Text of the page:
Saturday, December 30, 2017

Books: Six Frigates


The hard-working men and women of the U.S. Navy are in the news for being worked too hard, but this is by no means a recent phenomenon. In Six Frigates, Ian Toll's gripping account of the early American navy, the deprivations of life at sea are downright harrowing: brutal discipline and horrid weather, punctuated by moments of sheer terror. Then, as now, there were relatively few souls willing to volunteer for voyages that could span from Spain to Sumatra, and that could end in death, dismemberment - or worse.

But there was an undeniable romance to the Age of Sail. This was an era when ships navigated by the currents and stars, when opposing captains gave and accepted challenges for single combat, where entire countries fought for notions of honor, even in conflict with their own economic interests. The politics of the age were different, too. Personal magnetism and old friendships in Washington, D.C. could withstand even bitter partisan fights over issues that would be quite familiar to us today (taxes, trade, military spending).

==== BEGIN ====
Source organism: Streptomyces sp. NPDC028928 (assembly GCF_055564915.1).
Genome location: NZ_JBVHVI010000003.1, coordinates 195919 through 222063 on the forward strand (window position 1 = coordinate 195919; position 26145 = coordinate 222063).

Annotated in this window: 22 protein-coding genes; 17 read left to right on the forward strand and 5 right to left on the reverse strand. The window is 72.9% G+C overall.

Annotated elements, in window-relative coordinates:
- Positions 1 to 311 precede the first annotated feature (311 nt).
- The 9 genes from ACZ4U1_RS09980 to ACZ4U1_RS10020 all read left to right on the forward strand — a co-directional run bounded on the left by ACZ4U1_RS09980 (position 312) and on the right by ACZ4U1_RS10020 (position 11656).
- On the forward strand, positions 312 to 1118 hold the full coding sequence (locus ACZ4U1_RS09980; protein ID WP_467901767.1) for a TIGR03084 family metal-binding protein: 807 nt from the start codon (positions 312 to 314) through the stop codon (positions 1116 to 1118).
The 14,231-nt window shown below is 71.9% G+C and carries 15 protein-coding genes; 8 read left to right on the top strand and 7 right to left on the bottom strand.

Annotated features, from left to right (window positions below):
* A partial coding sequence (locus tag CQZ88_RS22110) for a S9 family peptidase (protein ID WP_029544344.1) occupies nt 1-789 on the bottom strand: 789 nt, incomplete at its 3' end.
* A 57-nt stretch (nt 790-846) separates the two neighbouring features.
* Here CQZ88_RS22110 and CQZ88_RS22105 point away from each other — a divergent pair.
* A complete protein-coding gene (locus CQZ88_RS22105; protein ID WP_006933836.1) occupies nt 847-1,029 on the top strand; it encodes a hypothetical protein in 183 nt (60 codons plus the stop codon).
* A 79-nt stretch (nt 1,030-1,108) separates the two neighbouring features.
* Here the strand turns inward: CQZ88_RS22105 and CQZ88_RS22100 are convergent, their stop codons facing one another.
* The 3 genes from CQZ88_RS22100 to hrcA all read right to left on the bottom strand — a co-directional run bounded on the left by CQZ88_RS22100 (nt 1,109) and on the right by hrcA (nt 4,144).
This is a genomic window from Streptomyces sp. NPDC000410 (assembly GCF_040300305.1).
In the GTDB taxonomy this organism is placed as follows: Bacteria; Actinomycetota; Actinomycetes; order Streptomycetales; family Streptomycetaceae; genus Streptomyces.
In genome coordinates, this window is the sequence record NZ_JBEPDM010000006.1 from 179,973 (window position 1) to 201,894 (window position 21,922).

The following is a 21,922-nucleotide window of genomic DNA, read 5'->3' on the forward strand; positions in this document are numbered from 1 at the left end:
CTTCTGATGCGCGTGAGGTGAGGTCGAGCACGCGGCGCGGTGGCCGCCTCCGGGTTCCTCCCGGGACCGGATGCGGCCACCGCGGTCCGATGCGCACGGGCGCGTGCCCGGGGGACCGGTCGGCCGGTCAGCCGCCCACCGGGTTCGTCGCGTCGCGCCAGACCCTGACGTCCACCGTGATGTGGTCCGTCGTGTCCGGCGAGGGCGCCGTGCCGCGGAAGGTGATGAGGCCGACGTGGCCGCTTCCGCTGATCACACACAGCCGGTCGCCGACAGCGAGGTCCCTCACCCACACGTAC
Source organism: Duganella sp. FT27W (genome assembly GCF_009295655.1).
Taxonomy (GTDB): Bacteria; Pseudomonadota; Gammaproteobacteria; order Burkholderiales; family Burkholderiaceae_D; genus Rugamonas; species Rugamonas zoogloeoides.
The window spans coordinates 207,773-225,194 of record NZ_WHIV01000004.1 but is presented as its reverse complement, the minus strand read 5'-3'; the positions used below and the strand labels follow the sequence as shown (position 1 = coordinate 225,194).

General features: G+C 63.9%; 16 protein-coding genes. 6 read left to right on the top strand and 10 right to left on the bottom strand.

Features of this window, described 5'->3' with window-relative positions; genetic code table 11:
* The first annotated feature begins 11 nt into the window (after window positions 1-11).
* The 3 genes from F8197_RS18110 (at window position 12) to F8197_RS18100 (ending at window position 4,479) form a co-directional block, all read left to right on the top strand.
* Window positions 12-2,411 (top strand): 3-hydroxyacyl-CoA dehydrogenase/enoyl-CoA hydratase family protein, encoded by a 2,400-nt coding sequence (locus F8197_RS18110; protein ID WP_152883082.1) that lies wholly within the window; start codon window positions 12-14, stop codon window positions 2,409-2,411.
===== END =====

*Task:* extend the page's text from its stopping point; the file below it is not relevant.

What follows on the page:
Six Frigates (faithfully cobbled together from the records of the Department of the Navy) takes us back to this world, where Washington, Adams, Jefferson, and Madison shepherded the original six frigates of the U.S. Navy. Ian Toll takes us from patrolling the Caribbean for privateers to exchanging broadsides with the Royal Navy in the War of 1812. There's quite a bit of Patrick O'Brian in the (nonfiction) narrative, so much so that Toll even quotes a passage from The Fortune of War. If you have even a passing interest in naval warfare, I highly recommend it.

Guns: Langdon Tactical - Tactical Pistols Skills class review and report